Differences Between WDM and WDF
The WDM model is closely tied to the operating system. Drivers interact directly with the operating system by calling system service routines and manipulating operating system structures. Because WDM drivers are trusted kernel-mode components, the system provides limited checks on driver input.
In comparison, the Windows Driver Frameworks (WDF) model focuses on the driver’s requirements, and the framework library handles the majority of the interactions with the system.
The framework intercepts I/O requests, takes default actions where appropriate, and invokes the driver’s callbacks as required. The WDF model is object based and event driven. Objects represent common driver constructs, such as a device, a lock, or a queue. A Kernel-Mode Driver Framework (KMDF) or User-Mode Driver Framework (UMDF) driver contains an entry point (DriverEntry), the event-related callback functions that are required to service the device and support I/O, and any additional internal utility functions on which the implementation depends.
This section describes important differences between WDM and WDF in the following areas:
- Driver Structure
- Device Objects and Driver Roles
- Object Model
- Object Creation
- Object Context Area
- Supported IRP Types
- I/O Queues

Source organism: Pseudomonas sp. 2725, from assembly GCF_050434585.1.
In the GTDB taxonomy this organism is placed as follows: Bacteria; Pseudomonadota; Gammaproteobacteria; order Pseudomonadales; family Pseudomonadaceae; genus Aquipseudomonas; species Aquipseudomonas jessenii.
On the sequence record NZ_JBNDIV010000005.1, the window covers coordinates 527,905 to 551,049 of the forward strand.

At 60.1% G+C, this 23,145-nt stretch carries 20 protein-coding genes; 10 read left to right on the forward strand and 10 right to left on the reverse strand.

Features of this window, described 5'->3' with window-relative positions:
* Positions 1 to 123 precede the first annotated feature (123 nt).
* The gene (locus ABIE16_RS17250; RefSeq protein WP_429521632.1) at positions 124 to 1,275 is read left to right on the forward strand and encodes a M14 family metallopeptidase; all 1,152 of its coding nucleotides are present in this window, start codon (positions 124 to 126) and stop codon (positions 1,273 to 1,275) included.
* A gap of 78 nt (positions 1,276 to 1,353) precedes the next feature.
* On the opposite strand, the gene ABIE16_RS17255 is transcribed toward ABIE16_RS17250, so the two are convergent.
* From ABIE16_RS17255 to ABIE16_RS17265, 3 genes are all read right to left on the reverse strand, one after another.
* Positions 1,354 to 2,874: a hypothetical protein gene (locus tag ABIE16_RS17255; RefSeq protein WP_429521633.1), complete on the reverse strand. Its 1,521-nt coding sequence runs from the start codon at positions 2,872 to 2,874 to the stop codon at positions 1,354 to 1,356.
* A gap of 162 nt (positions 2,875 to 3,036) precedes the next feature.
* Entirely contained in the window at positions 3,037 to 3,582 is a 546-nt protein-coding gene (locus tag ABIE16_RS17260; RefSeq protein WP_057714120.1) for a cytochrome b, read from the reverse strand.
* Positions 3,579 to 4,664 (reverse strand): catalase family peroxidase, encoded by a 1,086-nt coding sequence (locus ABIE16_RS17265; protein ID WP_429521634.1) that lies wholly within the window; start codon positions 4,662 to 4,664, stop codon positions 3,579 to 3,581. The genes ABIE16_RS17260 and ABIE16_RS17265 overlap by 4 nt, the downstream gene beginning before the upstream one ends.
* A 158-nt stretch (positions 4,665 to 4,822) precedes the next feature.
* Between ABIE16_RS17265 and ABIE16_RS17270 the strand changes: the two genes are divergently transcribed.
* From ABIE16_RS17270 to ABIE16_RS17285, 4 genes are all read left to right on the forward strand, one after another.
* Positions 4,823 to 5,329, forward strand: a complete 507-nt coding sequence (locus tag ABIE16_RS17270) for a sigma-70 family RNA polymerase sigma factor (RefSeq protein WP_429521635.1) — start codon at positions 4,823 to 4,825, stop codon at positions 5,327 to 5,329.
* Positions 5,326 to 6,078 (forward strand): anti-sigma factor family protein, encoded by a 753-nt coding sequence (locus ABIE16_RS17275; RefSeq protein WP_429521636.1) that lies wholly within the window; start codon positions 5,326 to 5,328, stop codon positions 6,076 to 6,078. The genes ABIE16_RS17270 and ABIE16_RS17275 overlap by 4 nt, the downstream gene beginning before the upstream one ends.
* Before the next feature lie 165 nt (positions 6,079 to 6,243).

- Synchronization and Concurrency
- Driver Installation
Both WDM and WDF drivers contain a DriverEntry routine, a number of routines that are called to handle particular I/O requests, and various support routines.
In a WDM driver, the I/O dispatch routines map to particular major IRP codes. The dispatch routines receive IRPs from the I/O manager, parse them, and respond accordingly.
In a WDF driver, the framework registers its own dispatch routines, which receive IRPs from the I/O manager, parse them, and then invoke the driver’s event callback functions to handle them. The event callback functions typically perform a more specific task than the general I/O dispatch routines of the WDM driver.
A typical WDF driver for a Plug and Play device contains:
- A DriverEntry routine.
- An EvtDriverDeviceAdd routine, which is similar in function to a WDM AddDevice routine.
- One or more I/O queues.
- One or more I/O event callback functions, which are similar in function to a WDM driver’s I/O DispatchXxx routines.
- Callbacks to handle the Plug and Play and power events that the driver supports.
- Callbacks to handle the WMI requests that the driver supports. (KMDF-only)
- Additional callbacks, as appropriate, for object cleanup, file creation, and I/O targets, and so on.